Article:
[Mesa-dev] [PATCH 0/2] Nir: Allow CSE of SSBO loads

Connor Abbott cwabbott0 at gmail.com
Thu Oct 22 06:39:28 PDT 2015

On Thu, Oct 22, 2015 at 7:21 AM, Iago Toral Quiroga <itoral at igalia.com> wrote:
> I implemented this first as a separate optimization pass in GLSL IR [1], but
> Curro pointed out that this being pretty much a restricted form of a CSE pass
> it would probably make more sense to do it inside CSE (and we no longer have
> a CSE pass in GLSL IR).
> Unlike other things we CSE in NIR, in the case of SSBO loads we need to make
> sure that we invalidate previous entries in the set in the presence of
> conflicting instructions (i.e. SSBO writes to the same block and offset) or
> in the presence of memory barriers.
> If this is accepted I intend to extend this to also cover image reads, which
> follow similar behavior.
> No regressions observed in piglit or dEQP's SSBO functional tests.
> [1] http://lists.freedesktop.org/archives/mesa-dev/2015-October/097718.html
> Iago Toral Quiroga (2):
>   nir/cse: invalidate SSBO loads in presence of ssbo writes or memory
>     barriers
>   nir/instr_set: allow rewrite of SSBO loads
>  src/glsl/nir/nir_instr_set.c |  24 ++++++--
>  src/glsl/nir/nir_opt_cse.c   | 142 +++++++++++++++++++++++++++++++++++++++++++
>  2 files changed, 162 insertions(+), 4 deletions(-)
> --
> 1.9.1
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NAK, this isn't going to work. NIR CSE is designed for operations
which can be moved around freely as long they're still dominated by
the SSA values they use. It makes heavy advantage of this to avoid
looking at the entire CFG and instead only at the current block and
its parents in the dominance tree. For example, imagine you have
something like:

A = load_ssbo 0
if  (cond) {
   store_ssbo 0
B = load_ssbo 0

Then A and B can't be combined, but CSE will combine them anyways when
it reaches B because it keeps a hash table of values dominating B and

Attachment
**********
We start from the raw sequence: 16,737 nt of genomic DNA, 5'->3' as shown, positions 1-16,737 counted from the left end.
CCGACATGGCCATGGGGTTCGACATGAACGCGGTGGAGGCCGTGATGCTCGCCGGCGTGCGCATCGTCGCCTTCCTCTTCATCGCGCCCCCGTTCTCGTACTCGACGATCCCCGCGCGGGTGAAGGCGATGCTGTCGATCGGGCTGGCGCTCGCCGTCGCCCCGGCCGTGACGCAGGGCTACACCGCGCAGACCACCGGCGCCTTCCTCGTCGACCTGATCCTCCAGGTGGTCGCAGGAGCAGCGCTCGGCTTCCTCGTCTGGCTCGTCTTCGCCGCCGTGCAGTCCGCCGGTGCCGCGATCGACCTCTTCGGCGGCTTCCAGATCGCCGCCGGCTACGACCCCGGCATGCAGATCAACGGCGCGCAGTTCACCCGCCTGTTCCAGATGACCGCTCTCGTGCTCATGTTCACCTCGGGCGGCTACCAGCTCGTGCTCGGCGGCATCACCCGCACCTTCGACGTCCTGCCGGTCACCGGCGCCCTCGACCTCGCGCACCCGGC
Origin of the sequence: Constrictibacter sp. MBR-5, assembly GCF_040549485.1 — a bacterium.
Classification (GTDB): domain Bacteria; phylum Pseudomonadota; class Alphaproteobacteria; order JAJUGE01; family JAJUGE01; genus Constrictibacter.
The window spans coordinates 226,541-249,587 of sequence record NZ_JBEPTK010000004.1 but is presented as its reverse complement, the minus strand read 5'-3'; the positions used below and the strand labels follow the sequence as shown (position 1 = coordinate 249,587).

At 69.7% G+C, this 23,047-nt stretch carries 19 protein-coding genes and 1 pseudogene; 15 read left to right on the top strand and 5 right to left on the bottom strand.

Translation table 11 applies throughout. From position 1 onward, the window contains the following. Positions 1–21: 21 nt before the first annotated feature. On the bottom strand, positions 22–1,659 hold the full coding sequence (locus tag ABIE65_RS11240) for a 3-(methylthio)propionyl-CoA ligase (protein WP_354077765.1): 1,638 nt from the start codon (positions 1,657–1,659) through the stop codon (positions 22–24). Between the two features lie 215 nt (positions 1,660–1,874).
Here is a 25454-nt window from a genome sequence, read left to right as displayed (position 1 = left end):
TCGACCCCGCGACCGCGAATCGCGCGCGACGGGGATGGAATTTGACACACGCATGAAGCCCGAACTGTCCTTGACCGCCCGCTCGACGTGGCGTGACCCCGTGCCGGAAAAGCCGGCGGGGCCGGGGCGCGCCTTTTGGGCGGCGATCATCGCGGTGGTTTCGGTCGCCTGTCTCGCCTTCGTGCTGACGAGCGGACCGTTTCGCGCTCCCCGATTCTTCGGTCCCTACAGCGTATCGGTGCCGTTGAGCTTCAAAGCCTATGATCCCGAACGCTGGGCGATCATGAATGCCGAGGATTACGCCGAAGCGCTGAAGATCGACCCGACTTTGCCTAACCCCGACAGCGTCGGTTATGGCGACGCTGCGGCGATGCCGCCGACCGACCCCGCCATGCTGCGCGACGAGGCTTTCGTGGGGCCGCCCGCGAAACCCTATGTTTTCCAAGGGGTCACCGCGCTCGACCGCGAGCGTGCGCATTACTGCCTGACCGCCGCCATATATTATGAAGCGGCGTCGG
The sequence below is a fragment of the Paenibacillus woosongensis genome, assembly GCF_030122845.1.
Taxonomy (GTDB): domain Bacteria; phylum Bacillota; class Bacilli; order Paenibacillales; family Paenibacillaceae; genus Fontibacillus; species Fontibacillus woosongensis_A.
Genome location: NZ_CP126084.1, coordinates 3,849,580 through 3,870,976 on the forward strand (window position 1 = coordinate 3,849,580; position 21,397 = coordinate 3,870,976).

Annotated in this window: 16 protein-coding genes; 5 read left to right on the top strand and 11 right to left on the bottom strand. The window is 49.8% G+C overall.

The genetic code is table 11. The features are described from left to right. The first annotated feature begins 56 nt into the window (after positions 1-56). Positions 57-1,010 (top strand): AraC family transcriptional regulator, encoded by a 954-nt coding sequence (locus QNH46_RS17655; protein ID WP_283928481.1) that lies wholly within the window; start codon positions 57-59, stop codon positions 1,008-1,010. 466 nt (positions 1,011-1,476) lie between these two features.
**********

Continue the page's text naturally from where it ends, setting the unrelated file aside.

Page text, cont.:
finds A as a match. It doesn't look at the if conditional at all
because it doesn't dominate the load to B. This is great when you want
to CSE pure things that don't depend on other side effects -- after
all, this is the sort of efficiency that SSA is supposed to give us --
but it means that as-is, it can't be used for e.g. SSBO's and images
without completely changing how the pass works and making it less

Now, that being said, I still think that we should definitely be doing
this sort of thing in NIR now that we've finally added support for
SSBO's and images. We've been trying to avoid adding new optimizations
to GLSL, since we've been trying to move away from it. In addition,
with SPIR-V on the way, anything added to GLSL IR now is something
that we won't be able to use with SPIR-V shaders. Only doing it in FS
doesn't sound so great either; we should be doing as much as possible
at the midlevel, and combining SSBO loads is something that isn't
FS-specific at all.

There are two ways I can see support for this being added to NIR:

1. Add an extra fake source/destination to intrinsics with side
effects, and add a pass to do essentially a conversion to SSA that
wires up these "token" sources/destinations, or perhaps extend the
existing to-SSA pass.

2. Add a special "load-combining" pass that does some dataflow
analysis or similar (or, for now, only looks at things within a single

The advantage of #1 is that we get to use existing NIR passes, like
CSE, DCE, and GCM "for free" on SSBO loads and stores, without having
to do the equivalent thing using dataflow analysis. Also, doing store
forwarding (i.e. replacing the result of an SSBO load with the value
corresponding to a store, if we can figure out which store affects it)
is going to much easier. However, #1 is going to be much more of a
research project. I've thought about how we could do it, but I'm still
not sure how it could be done feasibly and still be correct.

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